For a moment, her step-brother said nothing, seeming to be surprised by her sudden outburst. However, after regaining his composure, he was hit with a fit of laughter so powerful he was forced to double over and clutch his belly.
“Affectionate! Oh, you are much too entertaining!” he said between chuckles.
Wanting no more of his belligerent behavior, Catherine stormed from the parlor and down the hall to the Queen’s study, the familiar twinge of despondency trying to force tears from the well behind her eyes.
“Princesses do not cry!” she told herself before knocking on her mother’s door.
Once she heard the unmistakable soft voice of her mother granting her entrance, she pushed the door open and barged into the room.
“Oh, Catherine, dear!” her mother said, a warm smile on her face. She pushed aside a pile of papers and supplied her daughter with her full attention. “I apologize about that abysmal meeting between you and Mr. Elgar this afternoon.”
“It is fine, Mother,” Catherine replied, seating herself in a plush chair across from the large maple desk at which the Queen worked. She straightened her back and folded her hands in her lap.
“You must understand that I feel you are at an age where you must find a husband.” The Queen smiled again, gentle wrinkles creasing into the skin around her eyes and mouth.
“It is no bother, Mother. However…”
Queen Victoria leaned forward, awaiting her daughter’s next words. “What is it, dear?”
“Well…there is this…man…” she stumbled with unease.
“Ah ha!” her mother cried, standing from her desk. “I knew it! I would recognize that look anywhere!”
“Nonsense! Why did you not tell me of this man sooner?” Queen Victoria demanded, rounding the corner and embracing her daughter.
“He does not share my feelings,” Catherine replied with a sigh. With purpose, she omitted the fact that this man was also her step-brother.
Her mother pulled away and looked deep into her daughter’s emerald eyes. “Any man who does not find you perfect is utterly mad,” she said with a smile.
Catherine returned her mother’s gesture with a strained smile of her own. “But, I am convinced he is the only man I desire, Mother.”
The Queen took a seat in the other plush chair adjacent to her large desk and sighed.
“Catherine, I’d like to tell you a story,” she began.
The Princess nodded and allowed her mother to continue.
“When I was not much younger than you, I married your father. I believed he was the handsomest man in the world. I doubted I would ever find another love such as he gave me. But…” she paused, a frown creasing into her long face, “when he died…well…I was torn, you know this.”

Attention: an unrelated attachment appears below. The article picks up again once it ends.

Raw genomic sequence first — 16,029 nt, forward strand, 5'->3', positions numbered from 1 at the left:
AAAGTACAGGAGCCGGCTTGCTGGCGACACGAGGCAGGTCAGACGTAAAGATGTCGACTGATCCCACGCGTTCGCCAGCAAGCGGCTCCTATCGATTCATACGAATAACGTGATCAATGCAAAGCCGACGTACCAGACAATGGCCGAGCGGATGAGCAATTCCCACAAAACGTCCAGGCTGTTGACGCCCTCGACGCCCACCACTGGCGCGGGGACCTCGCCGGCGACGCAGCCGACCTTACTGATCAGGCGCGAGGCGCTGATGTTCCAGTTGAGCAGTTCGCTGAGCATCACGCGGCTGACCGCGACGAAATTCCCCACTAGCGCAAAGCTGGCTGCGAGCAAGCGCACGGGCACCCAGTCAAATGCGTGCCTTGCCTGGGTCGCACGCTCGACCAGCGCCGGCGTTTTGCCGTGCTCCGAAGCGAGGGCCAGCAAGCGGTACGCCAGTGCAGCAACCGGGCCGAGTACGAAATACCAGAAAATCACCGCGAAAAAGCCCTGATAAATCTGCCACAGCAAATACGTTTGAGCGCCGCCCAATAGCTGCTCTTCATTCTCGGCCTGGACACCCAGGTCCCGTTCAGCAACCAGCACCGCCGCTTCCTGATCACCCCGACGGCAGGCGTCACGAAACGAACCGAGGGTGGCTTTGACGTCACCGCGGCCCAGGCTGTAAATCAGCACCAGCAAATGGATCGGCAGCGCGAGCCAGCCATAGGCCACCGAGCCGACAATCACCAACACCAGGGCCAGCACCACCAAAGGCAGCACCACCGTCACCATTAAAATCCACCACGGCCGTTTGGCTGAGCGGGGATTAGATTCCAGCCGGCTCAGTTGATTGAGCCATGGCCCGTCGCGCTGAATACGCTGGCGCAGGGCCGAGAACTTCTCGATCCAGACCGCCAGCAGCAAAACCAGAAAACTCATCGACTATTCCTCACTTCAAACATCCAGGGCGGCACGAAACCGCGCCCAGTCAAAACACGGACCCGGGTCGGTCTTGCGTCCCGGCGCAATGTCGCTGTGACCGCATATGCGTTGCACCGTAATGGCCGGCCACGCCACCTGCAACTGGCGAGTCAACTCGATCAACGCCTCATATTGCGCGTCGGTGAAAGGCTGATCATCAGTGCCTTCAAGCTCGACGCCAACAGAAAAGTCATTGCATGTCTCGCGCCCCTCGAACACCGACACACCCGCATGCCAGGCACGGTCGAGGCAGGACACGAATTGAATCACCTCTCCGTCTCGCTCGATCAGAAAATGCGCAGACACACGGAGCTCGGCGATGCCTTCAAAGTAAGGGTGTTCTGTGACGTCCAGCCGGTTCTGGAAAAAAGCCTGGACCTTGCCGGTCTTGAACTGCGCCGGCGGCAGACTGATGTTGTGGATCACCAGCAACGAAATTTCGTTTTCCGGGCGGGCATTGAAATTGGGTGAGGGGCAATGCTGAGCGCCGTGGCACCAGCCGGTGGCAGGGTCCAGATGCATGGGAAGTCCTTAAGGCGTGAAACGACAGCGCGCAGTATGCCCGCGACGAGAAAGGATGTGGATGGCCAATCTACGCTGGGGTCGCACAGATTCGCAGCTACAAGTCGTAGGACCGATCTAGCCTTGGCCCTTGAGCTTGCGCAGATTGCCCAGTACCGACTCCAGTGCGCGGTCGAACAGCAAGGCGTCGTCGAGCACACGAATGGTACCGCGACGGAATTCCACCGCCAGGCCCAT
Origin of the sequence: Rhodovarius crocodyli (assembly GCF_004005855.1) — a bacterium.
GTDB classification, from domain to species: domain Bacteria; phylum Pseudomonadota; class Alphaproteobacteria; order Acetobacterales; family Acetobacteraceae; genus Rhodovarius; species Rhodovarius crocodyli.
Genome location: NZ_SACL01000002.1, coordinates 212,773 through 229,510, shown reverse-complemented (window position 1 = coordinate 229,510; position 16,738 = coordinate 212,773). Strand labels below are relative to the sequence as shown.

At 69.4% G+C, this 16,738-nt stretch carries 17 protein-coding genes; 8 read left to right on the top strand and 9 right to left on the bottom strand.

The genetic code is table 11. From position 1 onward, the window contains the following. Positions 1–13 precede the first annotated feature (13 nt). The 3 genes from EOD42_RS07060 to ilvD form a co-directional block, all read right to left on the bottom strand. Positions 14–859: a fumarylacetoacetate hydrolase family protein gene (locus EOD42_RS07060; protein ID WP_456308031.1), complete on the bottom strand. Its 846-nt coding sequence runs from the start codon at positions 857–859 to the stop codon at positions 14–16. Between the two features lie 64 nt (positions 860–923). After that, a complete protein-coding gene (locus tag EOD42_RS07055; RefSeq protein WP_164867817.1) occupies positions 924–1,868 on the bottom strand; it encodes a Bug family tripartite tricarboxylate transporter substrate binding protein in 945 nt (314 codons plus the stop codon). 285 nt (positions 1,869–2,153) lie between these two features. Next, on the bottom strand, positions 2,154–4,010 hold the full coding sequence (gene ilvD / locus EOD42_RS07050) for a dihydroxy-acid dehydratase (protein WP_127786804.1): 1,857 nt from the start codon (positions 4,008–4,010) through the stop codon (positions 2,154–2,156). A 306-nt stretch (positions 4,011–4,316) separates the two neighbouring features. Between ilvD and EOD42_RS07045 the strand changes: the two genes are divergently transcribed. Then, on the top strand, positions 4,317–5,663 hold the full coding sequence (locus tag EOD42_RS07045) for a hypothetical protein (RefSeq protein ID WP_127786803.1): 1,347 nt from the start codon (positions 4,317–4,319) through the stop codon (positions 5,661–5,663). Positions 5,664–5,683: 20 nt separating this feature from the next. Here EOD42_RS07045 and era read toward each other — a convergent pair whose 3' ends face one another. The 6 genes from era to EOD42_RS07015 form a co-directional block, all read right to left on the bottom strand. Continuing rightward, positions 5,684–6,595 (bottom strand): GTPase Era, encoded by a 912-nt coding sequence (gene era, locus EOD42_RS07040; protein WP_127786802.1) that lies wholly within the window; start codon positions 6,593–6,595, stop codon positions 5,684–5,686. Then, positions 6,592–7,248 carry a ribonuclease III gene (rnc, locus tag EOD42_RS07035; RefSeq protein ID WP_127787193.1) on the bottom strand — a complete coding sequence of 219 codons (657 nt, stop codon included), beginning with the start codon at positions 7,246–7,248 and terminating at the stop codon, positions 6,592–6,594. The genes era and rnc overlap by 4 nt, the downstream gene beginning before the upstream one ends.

“Yes, but I would rather not speak of Father,” Catherine replied, her voice tight with decade-old anger.
“Of course, I understand. At any rate, when I met Malcolm’s father two years ago, my belief in love was renewed; Callum is a wonderful man. Catherine, I am sure one day you will find a man who will return all the affection and love you hold in your heart.”
* * * *
After a late supper that night, Catherine was studying her books in a small den across from the castle’s dungeon. Many of the words and phrases in the books were familiar to the Princess, and she found herself submitting to a brief chuckle at the Cannary License Act of 1872, which prohibited civilians to operate bovine while intoxicated.
Soon, as often happened on late nights when studying, she found herself intimidated by a particular clause in one of Cannary’s oldest policies. Placing a piece of parchment between the pages to mark her place, she stood from the plush sofa and made her way down the hall toward the bedroom of the Queen and Prince.
“Mother?” she called, knocking on the door.
Silence followed, so the Princess rapped again.
“Mother?” she said with more force.
When no one answered, she turned the brass door handle and peeked into the room. What she saw was unimaginable.
Blood was spattered on the painting of her great grandfather and the pink striped wall above the four-poster bed. The sheets were soaked with the sticky red substance as it dripped off of the bed skirt into a puddle on the floor. The Queen and Prince of Cannary lay motionless, bathed in the crimson fluid. Catherine stared unmoving at the scene before her in utter terror.
Her lungs froze as she tried to call for help. All her prior schooling and instincts left her as she stared at her mother and step-father’s lifeless bodies before her. She was unable to remember whom she was to call in a situation such as this. At last, when her head began to swim, she pulled in a labored breath and opened her mouth.